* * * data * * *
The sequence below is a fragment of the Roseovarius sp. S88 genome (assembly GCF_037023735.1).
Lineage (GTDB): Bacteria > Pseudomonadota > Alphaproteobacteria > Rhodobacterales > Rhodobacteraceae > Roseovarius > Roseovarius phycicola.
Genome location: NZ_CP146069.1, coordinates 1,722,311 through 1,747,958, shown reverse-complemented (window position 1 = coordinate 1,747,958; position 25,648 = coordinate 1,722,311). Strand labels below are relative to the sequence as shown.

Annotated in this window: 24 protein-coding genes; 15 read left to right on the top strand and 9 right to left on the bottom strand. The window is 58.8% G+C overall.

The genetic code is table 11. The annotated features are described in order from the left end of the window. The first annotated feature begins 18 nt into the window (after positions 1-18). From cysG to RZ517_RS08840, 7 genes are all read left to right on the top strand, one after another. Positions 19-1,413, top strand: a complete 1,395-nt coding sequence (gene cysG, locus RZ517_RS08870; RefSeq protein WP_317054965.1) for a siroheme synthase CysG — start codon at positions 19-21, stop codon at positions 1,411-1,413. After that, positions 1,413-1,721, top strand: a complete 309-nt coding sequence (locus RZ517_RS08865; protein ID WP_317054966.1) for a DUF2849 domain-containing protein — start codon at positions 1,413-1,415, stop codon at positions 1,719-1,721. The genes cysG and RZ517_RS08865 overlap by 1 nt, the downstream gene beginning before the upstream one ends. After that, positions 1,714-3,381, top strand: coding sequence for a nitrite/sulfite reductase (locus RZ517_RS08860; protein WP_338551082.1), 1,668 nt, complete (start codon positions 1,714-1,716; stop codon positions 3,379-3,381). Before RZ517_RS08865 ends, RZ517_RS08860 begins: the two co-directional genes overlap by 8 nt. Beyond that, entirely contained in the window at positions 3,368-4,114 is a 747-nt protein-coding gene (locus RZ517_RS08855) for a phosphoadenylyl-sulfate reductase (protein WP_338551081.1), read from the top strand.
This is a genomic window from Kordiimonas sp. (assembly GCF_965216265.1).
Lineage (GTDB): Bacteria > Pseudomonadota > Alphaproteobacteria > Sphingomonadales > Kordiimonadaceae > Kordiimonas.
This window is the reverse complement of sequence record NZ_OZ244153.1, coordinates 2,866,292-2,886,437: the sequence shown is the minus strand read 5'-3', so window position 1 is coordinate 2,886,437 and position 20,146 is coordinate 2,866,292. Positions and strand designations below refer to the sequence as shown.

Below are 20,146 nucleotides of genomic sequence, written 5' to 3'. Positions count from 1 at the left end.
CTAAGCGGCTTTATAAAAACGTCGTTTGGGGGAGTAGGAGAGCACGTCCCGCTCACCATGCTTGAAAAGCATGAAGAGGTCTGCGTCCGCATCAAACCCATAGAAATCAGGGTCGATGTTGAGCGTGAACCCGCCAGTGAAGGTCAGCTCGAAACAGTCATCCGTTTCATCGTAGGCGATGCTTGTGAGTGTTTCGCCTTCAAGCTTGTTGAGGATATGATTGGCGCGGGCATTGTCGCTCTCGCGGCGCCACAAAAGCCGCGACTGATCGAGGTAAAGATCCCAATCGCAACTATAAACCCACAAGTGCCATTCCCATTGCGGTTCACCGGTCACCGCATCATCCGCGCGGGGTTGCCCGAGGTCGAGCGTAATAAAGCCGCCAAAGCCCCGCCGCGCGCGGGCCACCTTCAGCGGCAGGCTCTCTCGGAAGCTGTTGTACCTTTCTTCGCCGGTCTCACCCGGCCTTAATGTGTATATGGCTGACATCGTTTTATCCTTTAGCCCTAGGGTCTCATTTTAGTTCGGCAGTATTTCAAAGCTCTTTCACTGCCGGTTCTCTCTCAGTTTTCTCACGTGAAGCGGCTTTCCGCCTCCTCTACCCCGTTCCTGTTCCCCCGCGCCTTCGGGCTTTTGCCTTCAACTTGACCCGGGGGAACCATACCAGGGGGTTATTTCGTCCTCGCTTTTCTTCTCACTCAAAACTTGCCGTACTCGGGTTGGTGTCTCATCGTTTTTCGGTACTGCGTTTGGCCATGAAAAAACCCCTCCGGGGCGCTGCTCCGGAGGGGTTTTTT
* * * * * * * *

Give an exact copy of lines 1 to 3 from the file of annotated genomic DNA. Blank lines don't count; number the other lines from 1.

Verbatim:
The sequence below is a fragment of the Roseovarius sp. S88 genome (assembly GCF_037023735.1).
Lineage (GTDB): Bacteria > Pseudomonadota > Alphaproteobacteria > Rhodobacterales > Rhodobacteraceae > Roseovarius > Roseovarius phycicola.
Genome location: NZ_CP146069.1, coordinates 1,722,311 through 1,747,958, shown reverse-complemented (window position 1 = coordinate 1,747,958; position 25,648 = coordinate 1,722,311). Strand labels below are relative to the sequence as shown.